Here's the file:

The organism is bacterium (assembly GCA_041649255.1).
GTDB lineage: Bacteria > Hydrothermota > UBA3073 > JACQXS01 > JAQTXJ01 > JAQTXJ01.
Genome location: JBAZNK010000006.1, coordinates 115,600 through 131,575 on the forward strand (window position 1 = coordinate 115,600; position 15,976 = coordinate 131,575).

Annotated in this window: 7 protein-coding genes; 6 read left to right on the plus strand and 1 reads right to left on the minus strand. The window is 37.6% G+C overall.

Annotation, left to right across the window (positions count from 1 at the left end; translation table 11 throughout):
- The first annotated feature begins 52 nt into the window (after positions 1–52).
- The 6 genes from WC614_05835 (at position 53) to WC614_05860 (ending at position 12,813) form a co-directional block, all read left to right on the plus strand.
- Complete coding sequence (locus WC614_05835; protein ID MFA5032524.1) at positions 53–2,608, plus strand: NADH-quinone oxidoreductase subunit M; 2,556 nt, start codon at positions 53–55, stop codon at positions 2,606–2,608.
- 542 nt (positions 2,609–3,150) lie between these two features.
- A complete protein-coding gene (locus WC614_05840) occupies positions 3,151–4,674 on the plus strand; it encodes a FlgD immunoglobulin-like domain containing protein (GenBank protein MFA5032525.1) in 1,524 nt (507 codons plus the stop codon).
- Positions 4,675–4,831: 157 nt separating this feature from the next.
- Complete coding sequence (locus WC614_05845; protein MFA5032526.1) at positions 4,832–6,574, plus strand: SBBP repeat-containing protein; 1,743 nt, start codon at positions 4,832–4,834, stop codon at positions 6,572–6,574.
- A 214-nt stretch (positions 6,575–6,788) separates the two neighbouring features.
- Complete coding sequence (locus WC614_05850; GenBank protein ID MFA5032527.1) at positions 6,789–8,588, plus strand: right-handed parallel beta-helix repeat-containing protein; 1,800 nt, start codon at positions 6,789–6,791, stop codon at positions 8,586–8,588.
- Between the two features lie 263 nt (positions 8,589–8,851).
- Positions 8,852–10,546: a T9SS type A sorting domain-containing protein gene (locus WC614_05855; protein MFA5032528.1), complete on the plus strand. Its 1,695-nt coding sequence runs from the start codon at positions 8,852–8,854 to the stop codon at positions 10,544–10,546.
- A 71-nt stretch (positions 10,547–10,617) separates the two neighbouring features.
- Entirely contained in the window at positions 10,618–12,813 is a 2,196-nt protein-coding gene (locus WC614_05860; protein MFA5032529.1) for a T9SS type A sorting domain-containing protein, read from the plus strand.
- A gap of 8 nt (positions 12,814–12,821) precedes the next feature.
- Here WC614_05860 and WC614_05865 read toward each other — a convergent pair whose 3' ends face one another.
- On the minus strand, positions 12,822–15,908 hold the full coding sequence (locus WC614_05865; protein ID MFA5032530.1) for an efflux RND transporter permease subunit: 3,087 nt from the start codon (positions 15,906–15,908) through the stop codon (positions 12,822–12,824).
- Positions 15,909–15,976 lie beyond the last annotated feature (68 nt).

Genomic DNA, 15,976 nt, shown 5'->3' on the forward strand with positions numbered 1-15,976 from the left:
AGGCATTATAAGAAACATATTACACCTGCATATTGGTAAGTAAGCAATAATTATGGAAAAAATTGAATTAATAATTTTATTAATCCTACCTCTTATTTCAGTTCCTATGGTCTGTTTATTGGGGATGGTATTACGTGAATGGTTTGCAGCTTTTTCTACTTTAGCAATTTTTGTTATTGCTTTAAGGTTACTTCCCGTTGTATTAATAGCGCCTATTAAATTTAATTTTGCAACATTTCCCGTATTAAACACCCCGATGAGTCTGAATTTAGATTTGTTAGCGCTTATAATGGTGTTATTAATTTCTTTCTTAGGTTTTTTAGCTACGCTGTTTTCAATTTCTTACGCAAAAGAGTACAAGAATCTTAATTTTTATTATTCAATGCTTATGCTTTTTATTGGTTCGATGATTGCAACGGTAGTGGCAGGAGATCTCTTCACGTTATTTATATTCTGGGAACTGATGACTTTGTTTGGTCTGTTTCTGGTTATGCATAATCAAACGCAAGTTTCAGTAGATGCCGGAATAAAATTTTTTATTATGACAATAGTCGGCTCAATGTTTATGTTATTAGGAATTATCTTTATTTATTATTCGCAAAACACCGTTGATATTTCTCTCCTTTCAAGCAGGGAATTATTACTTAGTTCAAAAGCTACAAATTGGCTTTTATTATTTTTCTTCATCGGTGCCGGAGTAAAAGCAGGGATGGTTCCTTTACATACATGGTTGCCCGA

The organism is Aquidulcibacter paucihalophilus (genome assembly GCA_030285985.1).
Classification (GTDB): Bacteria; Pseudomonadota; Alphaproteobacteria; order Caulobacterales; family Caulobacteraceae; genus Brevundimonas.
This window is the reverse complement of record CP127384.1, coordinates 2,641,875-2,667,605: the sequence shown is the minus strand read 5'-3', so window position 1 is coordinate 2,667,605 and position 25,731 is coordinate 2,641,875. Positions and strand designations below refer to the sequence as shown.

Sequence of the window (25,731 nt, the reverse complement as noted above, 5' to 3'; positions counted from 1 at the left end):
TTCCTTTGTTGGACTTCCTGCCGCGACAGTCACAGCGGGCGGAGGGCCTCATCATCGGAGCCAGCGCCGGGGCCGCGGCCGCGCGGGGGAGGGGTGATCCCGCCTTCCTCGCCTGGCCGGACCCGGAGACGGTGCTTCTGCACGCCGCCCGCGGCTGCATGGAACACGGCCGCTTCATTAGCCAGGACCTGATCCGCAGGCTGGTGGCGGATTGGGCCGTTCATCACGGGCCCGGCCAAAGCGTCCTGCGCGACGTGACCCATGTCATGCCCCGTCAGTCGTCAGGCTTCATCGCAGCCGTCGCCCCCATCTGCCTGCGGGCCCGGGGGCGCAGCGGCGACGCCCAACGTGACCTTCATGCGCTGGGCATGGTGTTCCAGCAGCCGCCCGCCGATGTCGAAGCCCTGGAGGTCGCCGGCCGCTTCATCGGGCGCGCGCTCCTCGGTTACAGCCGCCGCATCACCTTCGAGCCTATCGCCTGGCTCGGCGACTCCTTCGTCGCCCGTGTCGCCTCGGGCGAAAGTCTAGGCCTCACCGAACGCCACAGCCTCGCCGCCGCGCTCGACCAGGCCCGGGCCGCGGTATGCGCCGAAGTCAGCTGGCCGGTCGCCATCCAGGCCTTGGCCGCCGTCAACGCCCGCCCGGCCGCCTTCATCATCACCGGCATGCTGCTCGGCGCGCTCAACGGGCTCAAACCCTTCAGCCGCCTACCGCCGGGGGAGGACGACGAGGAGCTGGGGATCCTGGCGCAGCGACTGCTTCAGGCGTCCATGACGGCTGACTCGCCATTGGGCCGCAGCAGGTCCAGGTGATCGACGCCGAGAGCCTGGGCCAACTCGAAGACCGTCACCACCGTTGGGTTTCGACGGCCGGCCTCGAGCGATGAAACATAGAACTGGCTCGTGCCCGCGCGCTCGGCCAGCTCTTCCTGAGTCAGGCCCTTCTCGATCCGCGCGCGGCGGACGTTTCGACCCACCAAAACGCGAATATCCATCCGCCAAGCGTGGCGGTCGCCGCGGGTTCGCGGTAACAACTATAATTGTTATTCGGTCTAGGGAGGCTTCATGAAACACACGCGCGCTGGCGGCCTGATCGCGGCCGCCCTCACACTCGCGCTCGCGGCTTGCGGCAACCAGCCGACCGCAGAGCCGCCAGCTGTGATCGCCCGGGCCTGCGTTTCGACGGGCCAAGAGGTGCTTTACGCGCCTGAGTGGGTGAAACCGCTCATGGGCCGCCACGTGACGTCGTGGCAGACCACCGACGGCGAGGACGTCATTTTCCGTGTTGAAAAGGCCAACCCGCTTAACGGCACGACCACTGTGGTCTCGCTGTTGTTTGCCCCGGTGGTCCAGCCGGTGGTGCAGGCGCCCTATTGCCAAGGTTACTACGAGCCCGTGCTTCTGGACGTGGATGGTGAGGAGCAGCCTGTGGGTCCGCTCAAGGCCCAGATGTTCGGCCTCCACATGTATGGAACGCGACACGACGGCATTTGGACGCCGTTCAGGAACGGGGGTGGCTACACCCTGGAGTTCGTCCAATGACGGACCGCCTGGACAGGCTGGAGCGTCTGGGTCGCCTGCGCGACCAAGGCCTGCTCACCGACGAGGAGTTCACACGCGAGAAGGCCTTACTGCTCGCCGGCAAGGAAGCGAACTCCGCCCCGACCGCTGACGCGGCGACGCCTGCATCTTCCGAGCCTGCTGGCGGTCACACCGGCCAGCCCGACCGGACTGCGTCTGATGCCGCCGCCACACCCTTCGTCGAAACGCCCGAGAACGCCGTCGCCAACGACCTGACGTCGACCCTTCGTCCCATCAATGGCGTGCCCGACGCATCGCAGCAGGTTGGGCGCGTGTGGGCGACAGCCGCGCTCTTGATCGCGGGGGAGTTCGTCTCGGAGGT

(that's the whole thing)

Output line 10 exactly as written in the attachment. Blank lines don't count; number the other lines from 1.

- A complete protein-coding gene (locus WC614_05840) occupies positions 3,151–4,674 on the plus strand; it encodes a FlgD immunoglobulin-like domain containing protein (GenBank protein MFA5032525.1) in 1,524 nt (507 codons plus the stop codon).